Windows Lite is another iteration of the Windows RT idea, a Windows that’s not quite Windows. As such, it’s kneejerk critique would be its lack of desktop apps. Many comments will cite the absence of this app or that as deal breakers, and while valid, it represents a mindset that’s not quite in sync with how people use computers this day at scale. In 2018, nearly all of us all live on the web. Mobile First, Cloud First was once Microsoft’s tagline, and it isn’t any less true of how we live now than it was when it was first uttered. Think of the most used, most popular desktop apps. Evernote, Office, Spotify, all of these apps rely on online access to reach their full potential. With Spotify, you’re streaming music from the cloud. With Evernote, your notes are constantly syncing between all your devices. Ditto with Office, in fact, that’s just how Microsoft wants you to use it in sync with OneDrive. Google’s desktop apps don’t even exist outside a browser, and yet Google Docs is a serious, existential challenger to Office.
An argument might be made that a web first, Edge-focused approach to app development would kill Windows 10 app development, but that would be facetious at best. There is no Windows 10 app development. All the best apps for Windows were made years ago, and all the new toys are iOS, Android and Web. Microsoft has nothing to lose in this regard.
However, this approach has an overwhelming downside. If Microsoft is planning to make a Windows version of Chrome OS –as it appears to be — it needs to deal with the fact that Chrome OS already exists and comparisons will inevitably be drawn.
Microsoft has launched several Chrome OS killers in the past with Windows RT, Windows 8.1 with Bing, Windows 10 S. They all have one thing in common — they’ve been buried in the dustbin of tech history. Chrome OS has survived assassination attempts by these killers, trudging on on with critically acclaimed devices like the Chromebook Spin, sometimes ambitious but flawed ones like the Pixel Slate. A Chromium powered Edge and the Microsoft Store could compete with Google Chrome and the Google Play Store in theory, but Microsoft runs the danger of simply validating Google’s approach to operating systems while undermining ‘real’ Windows. As for Chrome OS itself, the operating system has been improving in leaps and bounds (though perhaps it needs to slow down and take a breather), in the past year it has added support for Android apps and improved this support with every update. In the past 6 months, it has added Linux app support and plans to improve it rapidly going forward.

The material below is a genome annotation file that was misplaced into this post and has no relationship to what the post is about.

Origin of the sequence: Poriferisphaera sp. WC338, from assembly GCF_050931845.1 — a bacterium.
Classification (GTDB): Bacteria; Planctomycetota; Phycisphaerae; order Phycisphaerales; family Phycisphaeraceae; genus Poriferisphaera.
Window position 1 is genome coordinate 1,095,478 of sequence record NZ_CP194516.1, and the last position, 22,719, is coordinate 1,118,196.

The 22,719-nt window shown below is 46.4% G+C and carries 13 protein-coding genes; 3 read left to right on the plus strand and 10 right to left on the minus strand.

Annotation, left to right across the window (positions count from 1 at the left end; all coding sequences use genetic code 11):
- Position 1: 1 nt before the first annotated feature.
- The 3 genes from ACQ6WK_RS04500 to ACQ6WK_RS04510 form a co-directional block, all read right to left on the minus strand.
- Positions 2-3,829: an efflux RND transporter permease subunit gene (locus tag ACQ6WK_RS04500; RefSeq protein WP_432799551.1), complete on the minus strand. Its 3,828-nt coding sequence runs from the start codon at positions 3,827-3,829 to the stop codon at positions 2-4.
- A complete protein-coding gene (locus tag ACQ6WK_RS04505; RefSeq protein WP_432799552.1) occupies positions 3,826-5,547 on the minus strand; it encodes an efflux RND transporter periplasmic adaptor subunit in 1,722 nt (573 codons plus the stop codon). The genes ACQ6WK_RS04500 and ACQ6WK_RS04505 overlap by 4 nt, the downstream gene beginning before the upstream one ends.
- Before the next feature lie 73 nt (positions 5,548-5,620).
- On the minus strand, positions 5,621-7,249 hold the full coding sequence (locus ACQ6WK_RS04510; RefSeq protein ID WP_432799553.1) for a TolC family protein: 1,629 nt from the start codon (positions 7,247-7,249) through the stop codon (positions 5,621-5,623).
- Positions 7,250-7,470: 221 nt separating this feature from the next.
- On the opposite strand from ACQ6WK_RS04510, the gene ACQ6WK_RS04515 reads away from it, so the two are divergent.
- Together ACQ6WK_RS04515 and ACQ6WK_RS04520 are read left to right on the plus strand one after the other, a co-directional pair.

A Windows Lite version would struggle hard, on one hand, to compete with Chrome OS in the present. On the other hand it would be weighted down by Microsoft’s past reputation for putting out gimped versions of Windows and dumping them in a matter of months. If I may add a third hand, it would also need to escape being characterised as Windows Lite/Microsoft’s Chrome OS competitor/gimped Windows. Reviewers would pan it and recommend you just get another computer running real versions of those operating systems instead.
If Microsoft is pushing Windows 10 Lite (as described) with intent to succeed, they’ll has to convince buyers that they don’t need Windows — but instead Chrome OS. Then in the next breath, convince them that Microsoft makes a better Chrome OS than Google, that Edge is better than Chrome, and they’d be better off with the Microsoft Store than the Google Play Store.
It’s a tough sell. Like all tough sells, it depends on the salesman.